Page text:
Tuesday, September 12, 2017 by Earl Garcia
Leucine is an essential amino acid that was discovered in its impure form in cheese in 1819. It was also discovered in its crystalline form in muscles and wool a year later. Its name was derived from the Greek word leukos, which means “white”. An article posted on the Amino Acids Guide website noted that leucine is one of the three branched-chain amino acids (BCAA) that are vital to the body’s overall function.
This amino acid makes up about eight percent of the body’s protein structures. Leucine’s chemical structure was established only at the end of the 19th century. Being an essential amino acid, leucine is not readily produced by the body. Foods containing high levels of leucine may help meet the body’s demands for this essential amino acid. According to a SELF Nutrition Data entry, red meat, poultry, and eggs are remarkably rich in leucine. Other sources of leucine include seafood, dairy products, seeds, and nuts.
Leucine is primarily known for its muscle-building properties. It is considered to be the most important variety of the three BCAAs due to its large importance in muscle buildup. According to an Amino Acid Studies article, leucine is easily broken down by the body and is readily converted into glucose. This, in turn, provides a direct energy source for the muscles during exercise.
Leucine is found to facilitate muscle protein synthesis as well. The amino acid is found to induce the process at a molecular level while simultaneously burning visceral fat deposits. This helps promote a leaner body mass with increased muscles, both of which are key factors for athletes. Aside from this, the essential nutrient is shown to mitigate the risk of muscle protein breakdown cased by injury or stress. Leucine is also touted to support the health of people suffering from a condition called phenylketonuria, a rare inherited disorder where there is an abundance of the amino acid, phenylalanine.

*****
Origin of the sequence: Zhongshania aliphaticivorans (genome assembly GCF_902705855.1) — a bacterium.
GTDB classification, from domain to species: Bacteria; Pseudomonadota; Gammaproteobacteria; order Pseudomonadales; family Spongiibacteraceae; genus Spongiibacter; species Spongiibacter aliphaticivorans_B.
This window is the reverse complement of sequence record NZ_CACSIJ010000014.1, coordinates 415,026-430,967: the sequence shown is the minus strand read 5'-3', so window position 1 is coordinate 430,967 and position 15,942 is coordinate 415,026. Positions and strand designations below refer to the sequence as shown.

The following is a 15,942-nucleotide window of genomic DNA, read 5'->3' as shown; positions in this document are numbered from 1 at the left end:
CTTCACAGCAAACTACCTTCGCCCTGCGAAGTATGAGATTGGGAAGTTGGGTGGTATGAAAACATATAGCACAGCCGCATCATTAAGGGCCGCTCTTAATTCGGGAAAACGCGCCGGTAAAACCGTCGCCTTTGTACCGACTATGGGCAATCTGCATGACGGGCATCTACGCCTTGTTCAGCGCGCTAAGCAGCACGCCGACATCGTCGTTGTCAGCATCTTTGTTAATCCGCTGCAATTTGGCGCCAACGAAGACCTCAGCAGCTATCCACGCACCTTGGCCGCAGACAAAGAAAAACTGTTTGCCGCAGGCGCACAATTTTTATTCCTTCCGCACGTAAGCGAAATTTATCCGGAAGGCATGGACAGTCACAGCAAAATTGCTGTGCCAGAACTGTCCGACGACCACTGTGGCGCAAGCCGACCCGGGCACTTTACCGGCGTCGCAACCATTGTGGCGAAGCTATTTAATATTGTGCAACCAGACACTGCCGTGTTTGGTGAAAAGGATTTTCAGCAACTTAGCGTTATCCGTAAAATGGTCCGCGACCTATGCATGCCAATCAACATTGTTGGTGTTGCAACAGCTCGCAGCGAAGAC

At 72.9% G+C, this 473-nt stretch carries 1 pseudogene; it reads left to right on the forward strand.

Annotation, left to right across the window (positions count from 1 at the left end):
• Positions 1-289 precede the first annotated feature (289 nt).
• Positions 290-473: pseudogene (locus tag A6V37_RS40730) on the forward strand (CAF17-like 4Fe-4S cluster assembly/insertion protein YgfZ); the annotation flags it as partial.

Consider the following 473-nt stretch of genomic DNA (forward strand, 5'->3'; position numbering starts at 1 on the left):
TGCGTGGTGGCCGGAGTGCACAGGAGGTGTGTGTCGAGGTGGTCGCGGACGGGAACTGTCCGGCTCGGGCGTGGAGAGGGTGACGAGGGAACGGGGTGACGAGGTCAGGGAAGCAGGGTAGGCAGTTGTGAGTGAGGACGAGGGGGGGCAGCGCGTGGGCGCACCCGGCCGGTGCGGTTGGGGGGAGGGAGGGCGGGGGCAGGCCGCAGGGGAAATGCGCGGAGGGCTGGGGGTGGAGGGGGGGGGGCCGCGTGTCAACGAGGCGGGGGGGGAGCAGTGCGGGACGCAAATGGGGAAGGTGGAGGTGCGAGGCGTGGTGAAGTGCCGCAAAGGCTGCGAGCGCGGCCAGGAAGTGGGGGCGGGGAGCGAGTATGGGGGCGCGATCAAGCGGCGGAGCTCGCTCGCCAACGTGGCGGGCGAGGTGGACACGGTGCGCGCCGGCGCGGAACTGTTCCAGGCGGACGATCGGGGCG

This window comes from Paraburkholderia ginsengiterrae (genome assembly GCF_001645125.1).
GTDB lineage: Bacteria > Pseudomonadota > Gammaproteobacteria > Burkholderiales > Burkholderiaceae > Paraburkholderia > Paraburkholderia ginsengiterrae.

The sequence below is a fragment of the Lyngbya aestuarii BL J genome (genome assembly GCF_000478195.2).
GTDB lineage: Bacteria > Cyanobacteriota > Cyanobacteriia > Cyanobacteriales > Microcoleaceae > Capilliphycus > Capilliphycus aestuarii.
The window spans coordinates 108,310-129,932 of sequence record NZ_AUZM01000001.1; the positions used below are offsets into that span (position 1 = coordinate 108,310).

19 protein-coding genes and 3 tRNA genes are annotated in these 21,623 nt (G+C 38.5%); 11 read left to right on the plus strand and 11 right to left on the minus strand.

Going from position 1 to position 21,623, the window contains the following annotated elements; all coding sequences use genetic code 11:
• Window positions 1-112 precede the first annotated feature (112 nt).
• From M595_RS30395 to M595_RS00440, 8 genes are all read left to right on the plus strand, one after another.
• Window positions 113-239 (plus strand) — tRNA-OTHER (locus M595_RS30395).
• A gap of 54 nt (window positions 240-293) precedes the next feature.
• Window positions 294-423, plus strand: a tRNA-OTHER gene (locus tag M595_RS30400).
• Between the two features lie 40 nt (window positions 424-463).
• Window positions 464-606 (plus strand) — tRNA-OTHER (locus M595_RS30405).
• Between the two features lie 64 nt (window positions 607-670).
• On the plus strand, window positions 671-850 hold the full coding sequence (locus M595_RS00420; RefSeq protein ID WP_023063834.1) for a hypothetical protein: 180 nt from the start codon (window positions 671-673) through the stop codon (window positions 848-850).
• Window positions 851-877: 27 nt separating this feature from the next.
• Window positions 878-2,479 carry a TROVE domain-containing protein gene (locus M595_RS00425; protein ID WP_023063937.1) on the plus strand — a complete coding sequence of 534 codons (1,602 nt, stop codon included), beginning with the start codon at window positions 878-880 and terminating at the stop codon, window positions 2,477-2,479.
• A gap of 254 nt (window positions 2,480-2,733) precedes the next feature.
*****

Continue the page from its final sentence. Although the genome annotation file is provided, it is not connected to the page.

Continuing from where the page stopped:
In addition, leucine is found to facilitate blood sugar control in the body. A deficiency in leucine is known to result in symptoms similar to hypoglycemia or low blood sugar levels. These symptoms include depression, headache, and fatigue as well as dizziness, confusion, and irritability. Previous studies have shown that increasing dietary leucine intake helps reduce obesity, high blood sugar levels, and cholesterol rates. The essential amino acid is also touted to induce healthy weight loss.
Health experts are also looking at the amino acid’s potential in diabetes management. It is inferred that leucine may bolster protein synthesis in diabetic patients who are dependent on insulin. Past studies reveal that dietary leucine may improve glucose homeostasis and reduce the odds of muscle wasting in diabetes patients. However, health experts noted that more studies are needed to establish this effect.
Moreover, leucine is touted to mitigate the risk of developing sarcopenia. The disease is characterized by a marked decline in skeletal muscle mass and an increase in skeletal muscle fat. The condition is commonly observed as the body ages, and may be linked to reduced metabolic reaction to leucine protein synthesis. Increasing dietary leucine intake is found to boost muscle protein synthesis in the elderly population, which in turn lowers the odds of injuries.
The essential amino acid is also shown to speed up the body’s recovery from injuries and promote the healing of the muscles, skin and bones.
Leucine is notably effective in promoting muscle health. Likewise, its beneficial effects on blood sugar and cholesterol levels may improve overall heart health and digestive profile. The essential amino acid is also known to support the skin and bones.
Leucine prevents muscle protein loss, sarcopenia, and muscle wasting.
Leucine mitigates the risk of high cholesterol, phenylketonuria, and diabetes.
Leucine boosts muscle growth and promotes both cardiovascular and digestive health.
Leucine also supports the skin and bones.
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